Tag Archives: ABC

G-Chattin’ Modern Family: “Two Monkeys and a Panda” [TV Correspondent Tryout]

By Guest Contributors Amber Jones and Elizabeth Lowry

Episode Recap: Cameron writes a book entitled “Two Monkeys and a Panda” about Lily’s adoption (to dispel any possible stigma) and learns that Mitchell purposefully did not hyphenate Lily’s last name on the adoption papers. Jay and Gloria argue over where their remains will go once they have died. Phil spends the day at a spa while Claire tries to keep peace between her daughters over a shared sweater.

Liz: Ok Amber… a Panda? Really? I know Modern Family likes to make a joke of the ignorance of Cameron and Mitchell when it comes to their transnational adoption, but I had to roll my eyes.

Amber: Girl, I was rolling mine too. I cringe often when Cam and Mitchell talk about Lily. The writers do attempt to make a joke of the ignorance, but I think when it comes to Lily, it gets really hard for me to just laugh it off. For one, Cam and Mitchell seem to be completely OK with exoticizing Lily most of the time. What is that about? Modern Family is so interesting because even though it does show different familial structures, most of the characters are white and upper middle class. :-/

Liz: Yeah, I’m always amused that this show is called Modern Family, as if it’s the “new” family. I’m usually thinking, “whose family is that?” As far as the jokes, I find myself sometimes laughing at the ignorance (cuz the reality is there are ignorant parents) and sometimes cringing when the joke is played less as criticism and more as “awwww look how silly but really cute they are…she’s a panda!” Because you’re right, the jokes exoticize Lily.

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The Racialicious Roundtable For Flash Forward 1.11 & 1.12

Hosted by Special Correspondent Arturo R. García
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SPOILERS AHEAD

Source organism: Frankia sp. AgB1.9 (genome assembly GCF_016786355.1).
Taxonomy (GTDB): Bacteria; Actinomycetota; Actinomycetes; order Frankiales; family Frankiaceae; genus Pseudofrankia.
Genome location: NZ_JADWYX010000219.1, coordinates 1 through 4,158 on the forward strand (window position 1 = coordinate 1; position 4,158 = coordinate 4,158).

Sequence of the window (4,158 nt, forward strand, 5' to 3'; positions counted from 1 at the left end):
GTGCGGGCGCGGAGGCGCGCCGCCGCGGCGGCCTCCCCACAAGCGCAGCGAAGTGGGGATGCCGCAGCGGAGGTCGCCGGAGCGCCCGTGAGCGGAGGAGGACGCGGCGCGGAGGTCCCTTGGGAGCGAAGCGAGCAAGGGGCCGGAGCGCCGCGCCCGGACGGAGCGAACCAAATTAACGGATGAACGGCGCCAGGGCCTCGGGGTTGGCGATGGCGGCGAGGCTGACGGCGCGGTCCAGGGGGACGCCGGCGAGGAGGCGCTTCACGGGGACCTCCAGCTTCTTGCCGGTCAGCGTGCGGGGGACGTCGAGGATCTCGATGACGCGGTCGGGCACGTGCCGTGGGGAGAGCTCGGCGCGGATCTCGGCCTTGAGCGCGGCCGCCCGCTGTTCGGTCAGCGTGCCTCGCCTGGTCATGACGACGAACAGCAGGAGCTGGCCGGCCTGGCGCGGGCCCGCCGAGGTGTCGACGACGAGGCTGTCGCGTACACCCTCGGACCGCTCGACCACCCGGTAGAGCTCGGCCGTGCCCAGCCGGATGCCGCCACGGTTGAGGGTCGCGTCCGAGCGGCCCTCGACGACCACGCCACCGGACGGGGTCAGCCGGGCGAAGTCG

Call it injury piled onto insult: not only did ABC choose to bring Flash Forward back opposite the opening day of the NCAA Tournament, but it ended up being arguably the best – and by best, I mean “bracket-shredding” – NCAA opening day in history. Seriously, my particular bracket looked like L.A. on Blackout Day.

simon1That said, the two-part “Revelation Zero” gets points for at least trying to seem important, as the creative team busted out seemingly every narrative trick at its’ disposal and brought in more characters to bolster its’ biggest revelation: that the man we’d come to identify as Suspect Zero was in fact Charlie The Hobbit – which made the shot of him wielding a ring somewhat funnier than it probably should have been. But what did your Friendly Neighborhood Roundtable make of all these revelations? Well, we’re glad you asked …

I’ll say this about these episodes: at least the show looked more forceful than it had been before its’ extended hiatus. Even if very little of the plot holds up if you think about it for a minute (more on this later). What’d you think?
Diana: I was surprised to see the Hobbit’s storyline step up a bit. But honestly, I’m not sure if the show is going to last for much longer.
Andrea: I agree, Diana, that Charlie Hobbit’s storyline is stepped up, but his villiany–and to a lesser extent, Lloyd’s–make my eyes glaze over because their evil, be it intentional (Hobbit) or by abbetting (Lloyd), seems to stem from the fact that they have British Isle accents and are erudite. That makes spotting Teh Baddies just that much easier ’cause ya, know, that’s how stereotypes rock.
jen*: Evil Brit tropes might be tired, but they’re more fun to watch than what-really-should-be-side-story-Benford (IMO). Maybe that’s why I was more into the first half than the second. I’m not really into the Hobbit, but I can’t not love Steve. Continue reading

Do Poor Whites Even Exist?

by Guest Contributor Average Bro, originally published at Average Bro

This post’s title is a rhetorical question. Of course poor whites exist, but not that you’d know so if you’re informed by the mainstream media. While Ronald Reagan was successful in painting urban black women as “welfare queens”, whites receive nearly 2/3 of all welfare benefits administered by the federal government. Still, Shaniqua Jackson, not Samantha McMullen, is the face of American poverty.

Last Friday’s edition of ABC’s 20/20 tried to shed some light on the woes of dirt poor rural white Americans, a group of folks so routinely (and IMHO, intentionally) ignored they’re damn near considered invisible. And while A Hidden America: Children of the Mountains is a fairly nuanced portrait of life in the hills of Kentucky, it both informs and pisses off at the same time.

The promo trailer:

A young girl discusses her Mom’s drug problem.

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